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Author Topic: What to disconnect and where to find it prior to welding?  (Read 2817 times)
ilyafish
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« on: December 25, 2008, 03:41:13 PM »

I am looking to begin welding new framework early next week.  I have read on here that I should disconnect the computer and other things, but i forget exactly what it was, and i have no idea where to find it.

Thanks guys!
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« Reply #1 on: December 25, 2008, 03:53:05 PM »

There was a pretty good thread on this subject a while back:  http://www.busconversions.com/bbs/index.php?topic=10086.0

Lots of discussion back and forth.  One of the suggestions was to unhook the battery cables and then connect them together (off the battery).  I had asked if anyone had tried that, and I don't think I got any good feed back.

Jim
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« Reply #2 on: December 25, 2008, 04:08:36 PM »

Yup, all of that is good advice...I wonder why??? Grin Cheesy Grin

God bless,

John
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Blacksheep
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« Reply #3 on: December 25, 2008, 05:08:17 PM »

My DDEC books tells me to simply un-plug the harness from the ECM and to also disconnect the batteries! Didn't say anything about grouping them together though! My ECM is located on the rear center of my 8v-92 on top. The harness plugs are two side by side on the curb side of the ECM. The plugs have a small bolt in the center that is hard to see but you have to loosen it first or your doing nothing!

Ace
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« Reply #4 on: December 25, 2008, 06:43:13 PM »

We just disconnected the Tranny computer, engine ECM, and the batteries. (To abbreviate the thread posted above.) Also, if you have house batteries or inverters, make sure you take care of those too.

God bless,

John
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ilyafish
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« Reply #5 on: December 25, 2008, 07:15:41 PM »

John, where is the tranny computer located?
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« Reply #6 on: December 25, 2008, 08:39:47 PM »

Whatever you disconnect to be safe is a good idea. The main thing when welding is keep the ground close to where you are working. I work in a plant that is computer controlled with plcs. We weld every day with no problems. Electricity will take the shortest path. Keep this in mind when welding. Hook your ground as close to your work as possible.

John
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John Riddle
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« Reply #7 on: December 26, 2008, 05:11:17 AM »

John, where is the tranny computer located?

Ours was on the rear wall, driver side, first bay. I don't know where yours would be, since we have a DL3. If you can't find it, call MCI tech support. They will know (if somebody here doesn't).

HTH

God bless,

John
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« Reply #8 on: December 26, 2008, 05:51:45 AM »

Jriddle has the correct answer. I have a portable service truck that we weld off of and have never experienced any type of computer or alternator problems. In fact in my 30+ years of welding I have never experienced a problem. But it doesn't hurt to take extra precautions. Just keep that ground clamped directly to what you are welding on.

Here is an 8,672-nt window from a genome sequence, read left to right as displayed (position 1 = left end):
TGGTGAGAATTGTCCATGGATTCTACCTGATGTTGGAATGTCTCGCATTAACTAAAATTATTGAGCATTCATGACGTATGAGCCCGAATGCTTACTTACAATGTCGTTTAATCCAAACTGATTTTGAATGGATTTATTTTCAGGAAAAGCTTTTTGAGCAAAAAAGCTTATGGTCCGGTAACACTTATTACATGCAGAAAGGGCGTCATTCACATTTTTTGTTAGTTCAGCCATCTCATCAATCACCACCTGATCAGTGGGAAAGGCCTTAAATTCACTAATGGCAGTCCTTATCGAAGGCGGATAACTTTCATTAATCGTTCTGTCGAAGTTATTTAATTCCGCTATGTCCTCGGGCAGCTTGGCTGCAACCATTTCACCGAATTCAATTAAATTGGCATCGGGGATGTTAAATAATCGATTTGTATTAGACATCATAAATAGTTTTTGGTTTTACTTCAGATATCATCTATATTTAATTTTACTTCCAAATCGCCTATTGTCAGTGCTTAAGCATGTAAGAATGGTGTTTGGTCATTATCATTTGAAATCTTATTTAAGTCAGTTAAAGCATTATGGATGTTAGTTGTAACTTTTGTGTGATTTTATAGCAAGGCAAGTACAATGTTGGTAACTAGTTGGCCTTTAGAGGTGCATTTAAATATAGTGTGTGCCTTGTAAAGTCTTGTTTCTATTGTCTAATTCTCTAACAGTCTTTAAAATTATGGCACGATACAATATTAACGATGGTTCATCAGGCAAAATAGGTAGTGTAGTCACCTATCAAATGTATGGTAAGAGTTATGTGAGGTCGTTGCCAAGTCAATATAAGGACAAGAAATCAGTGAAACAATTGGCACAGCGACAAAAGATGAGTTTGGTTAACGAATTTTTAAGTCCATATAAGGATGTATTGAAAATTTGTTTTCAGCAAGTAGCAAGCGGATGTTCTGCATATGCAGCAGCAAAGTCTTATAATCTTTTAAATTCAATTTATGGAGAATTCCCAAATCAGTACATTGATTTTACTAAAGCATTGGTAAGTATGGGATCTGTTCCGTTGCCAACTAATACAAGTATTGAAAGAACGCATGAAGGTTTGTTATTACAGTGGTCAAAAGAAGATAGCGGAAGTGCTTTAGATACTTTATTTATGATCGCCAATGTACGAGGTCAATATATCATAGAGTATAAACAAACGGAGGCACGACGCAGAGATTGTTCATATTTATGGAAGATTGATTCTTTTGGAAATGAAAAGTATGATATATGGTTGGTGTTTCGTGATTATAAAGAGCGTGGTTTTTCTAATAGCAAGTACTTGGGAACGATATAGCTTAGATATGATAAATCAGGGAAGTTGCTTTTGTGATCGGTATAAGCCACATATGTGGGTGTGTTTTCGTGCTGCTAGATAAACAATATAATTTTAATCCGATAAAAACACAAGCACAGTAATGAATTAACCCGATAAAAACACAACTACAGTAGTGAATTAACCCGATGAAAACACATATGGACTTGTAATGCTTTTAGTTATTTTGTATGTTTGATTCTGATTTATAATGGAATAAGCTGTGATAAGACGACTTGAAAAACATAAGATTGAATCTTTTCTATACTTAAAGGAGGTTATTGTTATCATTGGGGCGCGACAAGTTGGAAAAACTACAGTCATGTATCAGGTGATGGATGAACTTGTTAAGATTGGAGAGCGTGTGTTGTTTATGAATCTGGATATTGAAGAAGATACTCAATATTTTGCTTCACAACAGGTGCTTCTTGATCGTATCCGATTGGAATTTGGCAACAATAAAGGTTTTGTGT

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« Reply #9 on: December 26, 2008, 06:10:43 AM »

Do you have an electronically controlled engine and transmission in your 1981 MC-9?
No disrespect is intended at all, early 9's we had were all mechanical - non DDEC, non ATEC.
If you do, check inside last cargo bay on streetside (L/S) and look up. You'll see a cover with Dzus fasteners, check that. Good luck.
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« Reply #10 on: December 26, 2008, 06:17:28 AM »

Do you have an electronically controlled engine and transmission in your 1981 MC-9?
No disrespect is intended at all, early 9's we had were all mechanical - non DDEC, non ATEC.
If you do, check inside last cargo bay on streetside (L/S) and look up. You'll see a cover with Dzus fasteners, check that. Good luck.

Thanks Sammy, I didn't know what the MCI 9's had. Thanks

God bless,

John
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« Reply #11 on: December 26, 2008, 11:06:01 AM »

My Dina says to remove the fuses for the DDEC and WTEC along with removing the ground for the equalizer before welding.  I can't find the fuse for the WTEC so I just disconnect the plug from it.
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« Reply #12 on: December 26, 2008, 03:21:10 PM »

Middel bay, driver side,,, crawl in the you will find a panel the length of the bay that will pull down with a little luck and a large screw driver, it will open down.  Watch out for all the dust and dirt that will come with it.  If you have a ECM it will be located there.  Disconnect everything and you should be safe.  Along of course with the batteries.

At least that is where mine is.... Smiley       Or just do what Sammy said..... Grin

MCI-9  83 with a ATEC....

Bill
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« Reply #13 on: December 26, 2008, 07:17:23 PM »


I had a buddy that thought the lug nut was a nice convenient place to hook the ground clamp.  Welded fine but when he went to take off, he noticed a little extra to overcome and get the truck rolling. Then mile or so down the road the wheel was flopping. Cheesy  seems the bearing was the highest resistance in the circuit and welded it self together.


It was a lot funnier listening to him tell it but i hope it helps somebody. Wink
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« Reply #14 on: December 26, 2008, 09:33:14 PM »